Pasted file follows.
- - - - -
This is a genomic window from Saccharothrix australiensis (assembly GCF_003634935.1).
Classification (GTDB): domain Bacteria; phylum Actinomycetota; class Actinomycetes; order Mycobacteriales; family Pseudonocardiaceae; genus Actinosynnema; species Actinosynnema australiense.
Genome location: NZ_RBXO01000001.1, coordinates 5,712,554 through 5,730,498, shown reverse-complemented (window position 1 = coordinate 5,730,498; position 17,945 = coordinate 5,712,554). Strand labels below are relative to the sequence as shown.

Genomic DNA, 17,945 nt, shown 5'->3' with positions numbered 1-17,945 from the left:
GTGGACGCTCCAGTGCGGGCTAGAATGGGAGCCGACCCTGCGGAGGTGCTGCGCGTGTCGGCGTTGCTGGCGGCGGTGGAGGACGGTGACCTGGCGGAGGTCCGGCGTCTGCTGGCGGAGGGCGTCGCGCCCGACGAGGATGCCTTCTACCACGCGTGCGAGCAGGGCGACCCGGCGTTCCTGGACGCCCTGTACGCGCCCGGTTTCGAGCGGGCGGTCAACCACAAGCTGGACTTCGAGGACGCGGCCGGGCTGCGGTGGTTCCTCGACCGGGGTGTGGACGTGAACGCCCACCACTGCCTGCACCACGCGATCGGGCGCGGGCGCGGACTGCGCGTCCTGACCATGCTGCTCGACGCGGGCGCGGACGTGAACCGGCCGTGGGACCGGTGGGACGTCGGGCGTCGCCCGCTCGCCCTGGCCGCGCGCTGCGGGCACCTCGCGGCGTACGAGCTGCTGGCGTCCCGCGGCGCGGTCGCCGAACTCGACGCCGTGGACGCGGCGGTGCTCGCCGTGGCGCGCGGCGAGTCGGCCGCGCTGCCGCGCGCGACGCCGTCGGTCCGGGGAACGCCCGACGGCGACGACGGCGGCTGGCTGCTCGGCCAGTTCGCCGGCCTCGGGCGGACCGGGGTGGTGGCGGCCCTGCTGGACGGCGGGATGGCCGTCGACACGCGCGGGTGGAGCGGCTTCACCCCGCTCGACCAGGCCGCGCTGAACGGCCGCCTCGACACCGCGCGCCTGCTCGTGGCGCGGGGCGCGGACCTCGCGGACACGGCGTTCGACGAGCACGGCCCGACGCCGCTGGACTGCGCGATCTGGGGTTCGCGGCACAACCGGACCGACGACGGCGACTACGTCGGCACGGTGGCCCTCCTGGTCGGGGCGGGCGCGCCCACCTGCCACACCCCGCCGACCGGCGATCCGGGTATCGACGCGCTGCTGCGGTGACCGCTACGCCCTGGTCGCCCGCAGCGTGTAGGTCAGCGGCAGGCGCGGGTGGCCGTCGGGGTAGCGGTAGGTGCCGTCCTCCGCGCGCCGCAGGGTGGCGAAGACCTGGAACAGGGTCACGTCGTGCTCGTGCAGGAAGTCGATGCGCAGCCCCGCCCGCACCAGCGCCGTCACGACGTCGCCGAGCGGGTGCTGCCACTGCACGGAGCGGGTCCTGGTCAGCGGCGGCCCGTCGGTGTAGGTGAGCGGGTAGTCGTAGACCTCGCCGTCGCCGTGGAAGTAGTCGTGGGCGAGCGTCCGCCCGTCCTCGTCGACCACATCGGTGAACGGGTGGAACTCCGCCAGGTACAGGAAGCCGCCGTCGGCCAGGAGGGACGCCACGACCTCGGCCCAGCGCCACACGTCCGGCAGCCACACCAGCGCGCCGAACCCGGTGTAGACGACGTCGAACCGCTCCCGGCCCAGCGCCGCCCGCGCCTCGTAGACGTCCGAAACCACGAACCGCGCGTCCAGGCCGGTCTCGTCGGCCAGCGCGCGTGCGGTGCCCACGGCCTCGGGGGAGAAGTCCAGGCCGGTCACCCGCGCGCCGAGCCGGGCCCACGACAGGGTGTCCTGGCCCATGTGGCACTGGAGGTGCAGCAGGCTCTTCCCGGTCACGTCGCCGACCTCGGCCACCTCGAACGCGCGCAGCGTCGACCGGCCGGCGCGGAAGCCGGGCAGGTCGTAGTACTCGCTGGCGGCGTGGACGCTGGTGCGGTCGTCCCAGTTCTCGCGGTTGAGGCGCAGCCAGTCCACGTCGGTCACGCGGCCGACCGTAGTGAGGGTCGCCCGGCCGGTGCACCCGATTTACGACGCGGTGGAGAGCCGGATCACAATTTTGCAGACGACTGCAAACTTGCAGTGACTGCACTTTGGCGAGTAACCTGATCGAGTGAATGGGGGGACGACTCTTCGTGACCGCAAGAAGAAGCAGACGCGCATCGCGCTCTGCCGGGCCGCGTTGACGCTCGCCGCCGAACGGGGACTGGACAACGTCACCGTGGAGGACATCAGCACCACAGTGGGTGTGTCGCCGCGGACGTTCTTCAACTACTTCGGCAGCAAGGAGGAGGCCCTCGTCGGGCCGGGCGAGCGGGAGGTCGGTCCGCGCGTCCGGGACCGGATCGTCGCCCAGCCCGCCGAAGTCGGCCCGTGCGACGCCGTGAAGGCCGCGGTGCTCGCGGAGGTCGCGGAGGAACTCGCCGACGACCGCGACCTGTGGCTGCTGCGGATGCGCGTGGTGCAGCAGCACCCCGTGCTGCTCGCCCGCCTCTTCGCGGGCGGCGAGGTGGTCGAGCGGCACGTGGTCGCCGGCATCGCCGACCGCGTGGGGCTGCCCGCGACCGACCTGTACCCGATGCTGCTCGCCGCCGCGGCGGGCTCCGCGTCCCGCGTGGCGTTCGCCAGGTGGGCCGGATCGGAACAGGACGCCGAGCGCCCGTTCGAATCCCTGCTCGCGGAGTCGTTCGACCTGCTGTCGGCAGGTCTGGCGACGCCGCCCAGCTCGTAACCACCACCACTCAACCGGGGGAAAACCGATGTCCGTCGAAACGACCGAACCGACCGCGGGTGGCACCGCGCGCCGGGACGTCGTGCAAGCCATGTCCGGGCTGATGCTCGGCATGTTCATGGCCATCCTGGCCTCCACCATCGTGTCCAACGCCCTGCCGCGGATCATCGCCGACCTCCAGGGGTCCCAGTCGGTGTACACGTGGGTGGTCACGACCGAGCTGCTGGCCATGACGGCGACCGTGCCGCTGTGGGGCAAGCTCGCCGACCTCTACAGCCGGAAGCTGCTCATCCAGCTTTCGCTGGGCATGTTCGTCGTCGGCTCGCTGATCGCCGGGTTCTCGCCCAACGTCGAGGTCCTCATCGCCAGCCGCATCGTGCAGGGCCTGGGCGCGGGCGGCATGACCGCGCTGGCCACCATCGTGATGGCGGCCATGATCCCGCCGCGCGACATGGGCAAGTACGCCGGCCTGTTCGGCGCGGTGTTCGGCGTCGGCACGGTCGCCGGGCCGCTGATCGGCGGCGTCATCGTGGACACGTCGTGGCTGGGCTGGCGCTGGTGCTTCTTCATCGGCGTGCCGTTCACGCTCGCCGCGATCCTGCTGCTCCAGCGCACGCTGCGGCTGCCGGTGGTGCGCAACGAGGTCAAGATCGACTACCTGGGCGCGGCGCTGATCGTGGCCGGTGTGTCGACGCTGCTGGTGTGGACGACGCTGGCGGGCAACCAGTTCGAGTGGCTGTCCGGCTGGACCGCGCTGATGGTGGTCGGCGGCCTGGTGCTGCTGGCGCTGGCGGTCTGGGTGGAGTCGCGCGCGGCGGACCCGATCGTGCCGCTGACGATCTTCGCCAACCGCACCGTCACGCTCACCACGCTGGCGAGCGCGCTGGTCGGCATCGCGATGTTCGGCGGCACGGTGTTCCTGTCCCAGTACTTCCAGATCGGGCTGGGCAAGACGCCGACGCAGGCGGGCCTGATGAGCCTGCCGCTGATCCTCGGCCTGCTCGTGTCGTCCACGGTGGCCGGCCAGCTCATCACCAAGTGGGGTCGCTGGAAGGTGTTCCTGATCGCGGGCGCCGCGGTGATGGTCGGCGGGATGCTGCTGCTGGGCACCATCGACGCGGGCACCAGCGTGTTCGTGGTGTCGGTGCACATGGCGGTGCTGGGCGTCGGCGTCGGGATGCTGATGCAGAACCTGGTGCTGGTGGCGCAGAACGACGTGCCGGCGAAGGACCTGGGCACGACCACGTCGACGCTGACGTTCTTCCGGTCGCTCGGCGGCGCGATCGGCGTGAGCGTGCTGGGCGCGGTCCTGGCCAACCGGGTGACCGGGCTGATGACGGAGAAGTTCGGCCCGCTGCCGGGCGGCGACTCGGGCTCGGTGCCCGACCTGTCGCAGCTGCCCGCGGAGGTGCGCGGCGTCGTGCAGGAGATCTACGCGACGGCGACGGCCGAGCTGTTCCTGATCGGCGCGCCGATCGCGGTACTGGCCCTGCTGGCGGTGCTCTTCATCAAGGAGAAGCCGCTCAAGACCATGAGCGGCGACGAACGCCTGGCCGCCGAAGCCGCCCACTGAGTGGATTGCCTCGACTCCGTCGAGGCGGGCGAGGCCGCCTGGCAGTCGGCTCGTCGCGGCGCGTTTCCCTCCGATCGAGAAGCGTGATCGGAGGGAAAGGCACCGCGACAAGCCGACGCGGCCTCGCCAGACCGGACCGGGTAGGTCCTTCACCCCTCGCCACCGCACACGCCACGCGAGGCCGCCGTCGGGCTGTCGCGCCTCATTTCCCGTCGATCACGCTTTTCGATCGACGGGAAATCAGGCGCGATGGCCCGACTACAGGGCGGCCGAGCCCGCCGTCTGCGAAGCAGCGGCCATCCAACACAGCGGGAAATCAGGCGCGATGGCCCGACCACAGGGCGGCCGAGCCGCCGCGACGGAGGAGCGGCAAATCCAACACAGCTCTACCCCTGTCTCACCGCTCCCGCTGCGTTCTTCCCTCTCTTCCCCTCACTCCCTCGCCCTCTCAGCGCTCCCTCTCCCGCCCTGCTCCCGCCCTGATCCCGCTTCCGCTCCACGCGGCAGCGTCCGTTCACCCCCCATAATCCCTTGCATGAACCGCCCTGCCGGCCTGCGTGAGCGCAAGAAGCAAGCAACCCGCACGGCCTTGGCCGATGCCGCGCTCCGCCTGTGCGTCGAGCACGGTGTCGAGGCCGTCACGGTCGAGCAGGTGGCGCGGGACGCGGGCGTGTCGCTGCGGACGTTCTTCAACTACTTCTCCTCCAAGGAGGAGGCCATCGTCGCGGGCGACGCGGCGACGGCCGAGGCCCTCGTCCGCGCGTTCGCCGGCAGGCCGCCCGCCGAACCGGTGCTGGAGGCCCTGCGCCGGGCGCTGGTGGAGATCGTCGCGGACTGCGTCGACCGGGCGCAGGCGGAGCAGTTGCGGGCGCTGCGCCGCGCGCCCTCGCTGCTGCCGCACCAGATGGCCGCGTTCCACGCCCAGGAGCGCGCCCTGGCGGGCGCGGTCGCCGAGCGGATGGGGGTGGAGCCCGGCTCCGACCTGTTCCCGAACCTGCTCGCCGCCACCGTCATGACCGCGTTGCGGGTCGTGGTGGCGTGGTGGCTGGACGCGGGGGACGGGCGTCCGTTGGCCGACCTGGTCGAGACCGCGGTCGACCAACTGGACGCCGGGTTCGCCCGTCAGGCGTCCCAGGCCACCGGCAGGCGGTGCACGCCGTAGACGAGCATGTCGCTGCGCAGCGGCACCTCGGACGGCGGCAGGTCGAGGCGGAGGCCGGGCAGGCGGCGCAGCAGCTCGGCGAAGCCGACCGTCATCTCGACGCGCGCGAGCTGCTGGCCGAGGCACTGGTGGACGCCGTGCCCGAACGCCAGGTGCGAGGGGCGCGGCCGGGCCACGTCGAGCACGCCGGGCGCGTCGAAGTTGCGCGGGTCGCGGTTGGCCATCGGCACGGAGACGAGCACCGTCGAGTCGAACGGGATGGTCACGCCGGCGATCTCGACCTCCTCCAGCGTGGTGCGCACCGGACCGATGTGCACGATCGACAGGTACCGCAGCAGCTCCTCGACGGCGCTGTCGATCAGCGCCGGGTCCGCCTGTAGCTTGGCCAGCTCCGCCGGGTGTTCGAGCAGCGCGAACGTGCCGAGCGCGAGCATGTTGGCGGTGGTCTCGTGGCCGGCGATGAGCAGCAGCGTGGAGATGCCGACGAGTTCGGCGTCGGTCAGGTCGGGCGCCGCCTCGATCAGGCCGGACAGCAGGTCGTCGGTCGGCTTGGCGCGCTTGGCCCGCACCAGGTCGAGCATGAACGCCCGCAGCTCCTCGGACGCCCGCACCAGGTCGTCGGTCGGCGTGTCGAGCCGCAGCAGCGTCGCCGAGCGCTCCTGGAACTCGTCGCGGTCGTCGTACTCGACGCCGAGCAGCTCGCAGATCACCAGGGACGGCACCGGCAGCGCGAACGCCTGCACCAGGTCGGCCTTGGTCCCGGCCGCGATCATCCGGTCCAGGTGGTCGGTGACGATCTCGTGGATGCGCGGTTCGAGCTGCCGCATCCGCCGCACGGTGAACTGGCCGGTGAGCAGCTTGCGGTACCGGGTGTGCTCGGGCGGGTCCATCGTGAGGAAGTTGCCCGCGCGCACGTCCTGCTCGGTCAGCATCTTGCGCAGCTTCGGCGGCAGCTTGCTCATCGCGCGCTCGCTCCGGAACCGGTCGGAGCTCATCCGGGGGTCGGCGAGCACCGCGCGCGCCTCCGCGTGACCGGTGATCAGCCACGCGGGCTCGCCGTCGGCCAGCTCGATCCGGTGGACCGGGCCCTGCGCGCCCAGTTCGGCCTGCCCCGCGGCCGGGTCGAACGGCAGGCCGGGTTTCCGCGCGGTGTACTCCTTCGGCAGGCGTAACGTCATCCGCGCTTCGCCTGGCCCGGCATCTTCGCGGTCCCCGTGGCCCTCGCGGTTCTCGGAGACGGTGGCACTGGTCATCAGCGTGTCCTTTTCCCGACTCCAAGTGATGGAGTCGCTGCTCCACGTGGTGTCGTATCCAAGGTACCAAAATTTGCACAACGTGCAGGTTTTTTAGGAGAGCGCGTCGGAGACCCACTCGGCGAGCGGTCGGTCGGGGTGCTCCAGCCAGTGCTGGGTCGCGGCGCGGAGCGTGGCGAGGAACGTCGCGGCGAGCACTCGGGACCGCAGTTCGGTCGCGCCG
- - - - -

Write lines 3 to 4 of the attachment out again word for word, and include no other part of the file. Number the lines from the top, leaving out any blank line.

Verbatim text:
Genome location: NZ_RBXO01000001.1, coordinates 5,712,554 through 5,730,498, shown reverse-complemented (window position 1 = coordinate 5,730,498; position 17,945 = coordinate 5,712,554). Strand labels below are relative to the sequence as shown.

Genomic DNA, 17,945 nt, shown 5'->3' with positions numbered 1-17,945 from the left: